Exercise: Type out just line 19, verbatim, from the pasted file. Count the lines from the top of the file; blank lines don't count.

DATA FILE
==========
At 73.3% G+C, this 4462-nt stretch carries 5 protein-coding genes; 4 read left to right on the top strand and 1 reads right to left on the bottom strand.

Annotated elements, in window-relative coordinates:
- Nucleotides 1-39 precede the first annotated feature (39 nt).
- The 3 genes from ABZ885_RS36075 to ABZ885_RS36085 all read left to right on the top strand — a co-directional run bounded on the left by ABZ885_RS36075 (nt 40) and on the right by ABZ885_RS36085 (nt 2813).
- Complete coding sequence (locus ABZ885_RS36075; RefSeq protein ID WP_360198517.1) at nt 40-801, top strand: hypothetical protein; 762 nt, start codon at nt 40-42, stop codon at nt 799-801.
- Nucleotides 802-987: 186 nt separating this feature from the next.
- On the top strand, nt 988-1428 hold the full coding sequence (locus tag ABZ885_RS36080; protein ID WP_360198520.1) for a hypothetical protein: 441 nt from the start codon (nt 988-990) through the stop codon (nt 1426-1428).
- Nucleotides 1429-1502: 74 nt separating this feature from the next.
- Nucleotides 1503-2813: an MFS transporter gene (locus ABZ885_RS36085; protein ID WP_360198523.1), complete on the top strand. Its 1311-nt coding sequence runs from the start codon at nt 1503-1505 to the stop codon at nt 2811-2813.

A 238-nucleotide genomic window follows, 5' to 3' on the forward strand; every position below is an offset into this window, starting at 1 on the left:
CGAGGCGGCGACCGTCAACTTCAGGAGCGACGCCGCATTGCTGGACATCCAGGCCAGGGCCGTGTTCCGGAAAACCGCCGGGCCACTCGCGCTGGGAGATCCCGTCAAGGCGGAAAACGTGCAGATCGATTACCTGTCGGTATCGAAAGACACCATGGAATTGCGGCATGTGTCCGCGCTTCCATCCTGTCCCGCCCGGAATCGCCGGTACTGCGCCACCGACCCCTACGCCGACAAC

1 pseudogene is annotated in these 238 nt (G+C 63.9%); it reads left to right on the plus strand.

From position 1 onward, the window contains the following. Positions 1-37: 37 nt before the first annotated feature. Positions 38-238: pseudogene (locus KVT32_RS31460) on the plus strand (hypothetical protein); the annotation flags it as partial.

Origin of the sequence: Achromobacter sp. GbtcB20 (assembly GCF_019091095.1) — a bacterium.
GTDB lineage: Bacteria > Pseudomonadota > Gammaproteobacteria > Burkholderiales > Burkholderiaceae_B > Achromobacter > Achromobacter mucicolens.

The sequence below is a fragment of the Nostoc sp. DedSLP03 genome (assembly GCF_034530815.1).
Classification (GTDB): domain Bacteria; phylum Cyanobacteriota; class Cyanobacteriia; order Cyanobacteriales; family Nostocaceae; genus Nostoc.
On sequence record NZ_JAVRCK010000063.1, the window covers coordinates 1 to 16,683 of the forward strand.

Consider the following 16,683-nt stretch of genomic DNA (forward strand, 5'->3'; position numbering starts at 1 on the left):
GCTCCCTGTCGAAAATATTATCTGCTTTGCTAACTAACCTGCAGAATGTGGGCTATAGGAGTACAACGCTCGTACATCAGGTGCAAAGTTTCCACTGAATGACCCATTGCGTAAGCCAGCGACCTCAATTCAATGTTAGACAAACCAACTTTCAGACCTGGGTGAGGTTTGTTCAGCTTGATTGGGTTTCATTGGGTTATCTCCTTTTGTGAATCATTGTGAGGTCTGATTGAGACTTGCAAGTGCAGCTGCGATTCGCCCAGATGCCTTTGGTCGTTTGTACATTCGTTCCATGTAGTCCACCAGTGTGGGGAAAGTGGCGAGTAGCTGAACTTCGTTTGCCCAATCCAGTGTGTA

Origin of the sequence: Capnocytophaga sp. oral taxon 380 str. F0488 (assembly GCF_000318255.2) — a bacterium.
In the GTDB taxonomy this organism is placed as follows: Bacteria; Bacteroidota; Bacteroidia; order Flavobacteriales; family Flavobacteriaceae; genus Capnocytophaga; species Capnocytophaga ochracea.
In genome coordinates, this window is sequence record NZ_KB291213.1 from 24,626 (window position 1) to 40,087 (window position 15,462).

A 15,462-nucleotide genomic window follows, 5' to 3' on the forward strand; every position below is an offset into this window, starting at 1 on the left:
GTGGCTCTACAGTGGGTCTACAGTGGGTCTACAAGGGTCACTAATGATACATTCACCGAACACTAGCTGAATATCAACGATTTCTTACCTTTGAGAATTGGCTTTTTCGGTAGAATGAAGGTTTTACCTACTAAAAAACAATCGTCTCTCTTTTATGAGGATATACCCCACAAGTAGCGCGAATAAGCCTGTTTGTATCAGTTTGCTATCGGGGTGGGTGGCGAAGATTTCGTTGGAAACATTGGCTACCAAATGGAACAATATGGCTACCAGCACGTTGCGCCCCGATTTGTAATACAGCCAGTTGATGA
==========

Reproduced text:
Consider the following 16,683-nt stretch of genomic DNA (forward strand, 5'->3'; position numbering starts at 1 on the left):